Case Background


On June 7, 1892, Homer Plessy arrived at the Press Stop Depot in New Orleans to challenge Jim Crow. Plessy was part of the Comite des Citoyens (Committee of Citizens), a group of eighteen New Orleans men whose object was to “obtain a United States Supreme Court ruling preventing states from abolishing the suffrage and equal-access gains of the Reconstruction period” (1). With Plessy, they were challenging act 111 of the 1890 Louisiana legislature, which, simply put, required that black and white passengers ride in separate cars; those cars were, however, to provide equal accommodations. The thirty-year old Plessy was younger and certainly not as prosperous as the other distinguished committee members, which included a former Louisiana lieutenant governor. Plessy's one attribute, according to author Mark Medley, was “being white enough to gain access to the train and black enough to be arrested for doing so” (2). This was not an impetuous act, but planned civil disobedience.

The committee received the cooperation of the railroad Plessy was set to infiltrate (many railroads were set against segregation on account of the cost it would require to separate the races) and they hired a detective to make the arrest. The action was set to coincide with the National Republican Convention in Minnesota to convince them to focus on civil liberties in the South. The test was to see if the Separate Car Act applied to cars with destinations only within Louisiana. No one stopped Plessy as he bought a first class ticket, traveled past the posted signs of the Separate Car Act and the cars marked “colored only.” Plessy took a seat in first class; he appeared to be a well-dressed white man. The conductor, when collecting tickets, inquired if Plessy was a colored man; Plessy said yes, he was a black man, and an American citizen. Plessy refused to move when requested to do so. The train stopped and the conductor walked back to the station depot and retrieved the waiting detective, who then boarded the train and arrested Plessy after a few more warnings to move. At the Fifth precinct station, Plessy was booked and held until bail was posted by the Committee.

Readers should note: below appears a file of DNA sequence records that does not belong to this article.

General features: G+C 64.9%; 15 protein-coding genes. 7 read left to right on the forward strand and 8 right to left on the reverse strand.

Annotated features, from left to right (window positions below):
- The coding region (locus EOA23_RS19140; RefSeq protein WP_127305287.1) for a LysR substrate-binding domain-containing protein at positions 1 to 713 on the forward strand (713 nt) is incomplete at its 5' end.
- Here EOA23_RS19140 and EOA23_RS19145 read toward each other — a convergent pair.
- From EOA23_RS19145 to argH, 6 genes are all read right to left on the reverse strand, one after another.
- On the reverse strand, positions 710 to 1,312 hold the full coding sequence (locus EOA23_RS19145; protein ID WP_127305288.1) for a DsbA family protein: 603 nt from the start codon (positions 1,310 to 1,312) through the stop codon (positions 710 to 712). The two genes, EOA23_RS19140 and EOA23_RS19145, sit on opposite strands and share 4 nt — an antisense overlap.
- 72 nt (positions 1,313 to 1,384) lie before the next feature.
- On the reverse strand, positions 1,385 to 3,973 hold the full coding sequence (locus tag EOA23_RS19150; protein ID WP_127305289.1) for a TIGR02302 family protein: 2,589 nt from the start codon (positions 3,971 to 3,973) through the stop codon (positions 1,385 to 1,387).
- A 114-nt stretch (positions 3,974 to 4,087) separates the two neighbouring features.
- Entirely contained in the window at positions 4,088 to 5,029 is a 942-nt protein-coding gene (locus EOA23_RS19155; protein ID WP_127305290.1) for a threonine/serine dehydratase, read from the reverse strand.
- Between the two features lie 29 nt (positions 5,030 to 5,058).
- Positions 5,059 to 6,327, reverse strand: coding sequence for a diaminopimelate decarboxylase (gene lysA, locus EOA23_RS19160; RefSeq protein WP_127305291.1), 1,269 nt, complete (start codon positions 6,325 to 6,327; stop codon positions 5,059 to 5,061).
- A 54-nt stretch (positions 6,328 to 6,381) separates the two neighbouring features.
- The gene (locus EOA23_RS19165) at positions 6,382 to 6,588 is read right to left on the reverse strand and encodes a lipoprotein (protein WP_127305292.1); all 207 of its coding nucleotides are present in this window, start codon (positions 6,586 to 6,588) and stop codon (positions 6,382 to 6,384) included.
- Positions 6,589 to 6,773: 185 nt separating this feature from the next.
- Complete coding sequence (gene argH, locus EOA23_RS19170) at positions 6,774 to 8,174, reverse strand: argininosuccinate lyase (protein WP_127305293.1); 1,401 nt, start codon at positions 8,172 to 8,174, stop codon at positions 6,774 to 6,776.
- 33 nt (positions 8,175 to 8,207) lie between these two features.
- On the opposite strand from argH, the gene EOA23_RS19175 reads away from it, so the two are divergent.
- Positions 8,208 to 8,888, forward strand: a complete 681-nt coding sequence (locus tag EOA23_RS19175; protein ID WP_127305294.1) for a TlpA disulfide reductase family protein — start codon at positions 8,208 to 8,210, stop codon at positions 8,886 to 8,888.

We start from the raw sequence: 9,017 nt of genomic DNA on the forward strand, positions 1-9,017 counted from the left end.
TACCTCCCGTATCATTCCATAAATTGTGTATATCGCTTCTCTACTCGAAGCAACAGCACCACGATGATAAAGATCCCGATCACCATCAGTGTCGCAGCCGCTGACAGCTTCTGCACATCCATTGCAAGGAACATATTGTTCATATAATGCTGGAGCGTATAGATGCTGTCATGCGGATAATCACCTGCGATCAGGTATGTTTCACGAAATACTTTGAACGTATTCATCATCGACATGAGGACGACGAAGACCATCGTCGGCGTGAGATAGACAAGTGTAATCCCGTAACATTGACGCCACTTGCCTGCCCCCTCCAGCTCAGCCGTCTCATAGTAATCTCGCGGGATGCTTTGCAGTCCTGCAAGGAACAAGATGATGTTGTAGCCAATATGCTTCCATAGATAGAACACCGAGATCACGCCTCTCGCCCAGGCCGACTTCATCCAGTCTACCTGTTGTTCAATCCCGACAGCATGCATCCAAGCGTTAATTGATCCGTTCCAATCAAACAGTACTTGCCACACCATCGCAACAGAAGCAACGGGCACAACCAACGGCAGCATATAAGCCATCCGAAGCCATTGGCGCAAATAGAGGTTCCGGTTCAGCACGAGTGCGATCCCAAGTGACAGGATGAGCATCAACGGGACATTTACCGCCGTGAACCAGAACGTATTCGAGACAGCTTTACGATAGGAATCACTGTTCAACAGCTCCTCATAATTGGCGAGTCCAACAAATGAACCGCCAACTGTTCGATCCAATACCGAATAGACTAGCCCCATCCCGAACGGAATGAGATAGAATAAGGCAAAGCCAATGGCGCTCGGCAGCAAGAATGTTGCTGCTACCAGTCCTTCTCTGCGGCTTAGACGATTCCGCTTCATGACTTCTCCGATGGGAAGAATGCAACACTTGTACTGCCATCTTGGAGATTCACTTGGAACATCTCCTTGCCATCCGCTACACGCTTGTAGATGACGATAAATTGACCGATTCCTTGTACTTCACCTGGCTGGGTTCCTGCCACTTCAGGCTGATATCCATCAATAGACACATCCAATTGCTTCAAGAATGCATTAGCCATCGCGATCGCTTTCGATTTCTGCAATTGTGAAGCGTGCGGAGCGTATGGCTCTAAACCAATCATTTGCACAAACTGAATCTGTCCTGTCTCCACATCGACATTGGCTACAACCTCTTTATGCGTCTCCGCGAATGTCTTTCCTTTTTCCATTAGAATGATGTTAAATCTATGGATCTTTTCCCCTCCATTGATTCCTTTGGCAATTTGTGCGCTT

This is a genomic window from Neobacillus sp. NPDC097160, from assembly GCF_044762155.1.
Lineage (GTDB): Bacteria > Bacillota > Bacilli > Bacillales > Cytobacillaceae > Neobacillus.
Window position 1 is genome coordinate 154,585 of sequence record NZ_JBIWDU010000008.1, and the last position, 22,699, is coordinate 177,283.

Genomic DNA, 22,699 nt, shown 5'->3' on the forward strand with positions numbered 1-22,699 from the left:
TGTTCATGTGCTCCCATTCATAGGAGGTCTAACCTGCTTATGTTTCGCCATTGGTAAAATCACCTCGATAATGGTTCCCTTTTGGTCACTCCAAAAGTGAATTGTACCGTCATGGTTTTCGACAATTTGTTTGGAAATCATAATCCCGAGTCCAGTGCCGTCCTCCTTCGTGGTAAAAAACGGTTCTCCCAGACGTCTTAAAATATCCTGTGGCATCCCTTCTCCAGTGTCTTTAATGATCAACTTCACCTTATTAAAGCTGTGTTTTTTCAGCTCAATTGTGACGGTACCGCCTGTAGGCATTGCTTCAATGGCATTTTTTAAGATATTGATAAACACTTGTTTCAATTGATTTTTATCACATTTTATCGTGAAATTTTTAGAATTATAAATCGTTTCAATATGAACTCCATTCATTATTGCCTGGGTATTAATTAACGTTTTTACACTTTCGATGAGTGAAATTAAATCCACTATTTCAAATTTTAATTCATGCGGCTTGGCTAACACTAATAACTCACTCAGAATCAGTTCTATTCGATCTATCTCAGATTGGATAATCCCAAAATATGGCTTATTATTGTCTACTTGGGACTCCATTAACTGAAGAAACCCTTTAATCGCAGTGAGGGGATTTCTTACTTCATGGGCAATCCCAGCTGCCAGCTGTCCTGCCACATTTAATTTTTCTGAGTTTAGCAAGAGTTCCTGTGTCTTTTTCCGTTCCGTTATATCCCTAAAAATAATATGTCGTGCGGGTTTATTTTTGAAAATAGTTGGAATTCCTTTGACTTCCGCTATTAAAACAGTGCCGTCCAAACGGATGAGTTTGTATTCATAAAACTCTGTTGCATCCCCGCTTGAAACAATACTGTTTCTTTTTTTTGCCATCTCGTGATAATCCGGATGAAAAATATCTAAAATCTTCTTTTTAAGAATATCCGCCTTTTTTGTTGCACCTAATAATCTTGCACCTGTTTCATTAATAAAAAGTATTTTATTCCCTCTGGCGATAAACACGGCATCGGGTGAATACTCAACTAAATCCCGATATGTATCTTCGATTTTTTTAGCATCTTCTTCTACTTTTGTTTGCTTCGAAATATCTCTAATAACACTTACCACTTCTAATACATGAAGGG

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The Daily Crescent reported: “In the wrong coach, a snuff-colored descendent of Ham kicks against the “Jim Crow” law, and takes the jail end of it rather than comply with its distinctive Provisions." Perhaps in another year the arrest and challenge would have generated more national attention, but the late nineteenth century was tumultuous already. In 1892, the press and nation had a number of other things to be concerned about: militant strikes dotted the country as class warfare raged; blacks were being killed at the rate of 2 or 3 a week, many by lynching; populism was stirring the countryside as political conventions were gearing up for an election; and just the year before, in New Orleans, twelve Italian immigrants were massacre. In New Orleans, the Times-Democrat was calling for total segregation, and other papers were encouraging vigilantism. Black crimes were highly publicized and inter-marriages were disparaged (3). The turbulent atmosphere no doubt hampered the members of the committee, as they failed to galvanize the black community. Few blacks in New Orleans “seemed to care about the outcome,” and when the U.S. Supreme Court handed down a near unanimous decision legalizing segregation on May 18, 1896, it “caused scarcely a ripple” (4).

1. Keith Weldon Medley, We as Freemen: Plessy v. Ferguson (Gretna, La.: Pelican Publishing Company, 2003), 14 .

2. Ibid., 17.

3. Ibid., 140-149.

4. Raphael Cassimore, Jr., "Plessy: Like as In Plessy v. Ferguson," Crisis (February/March, 196); 17.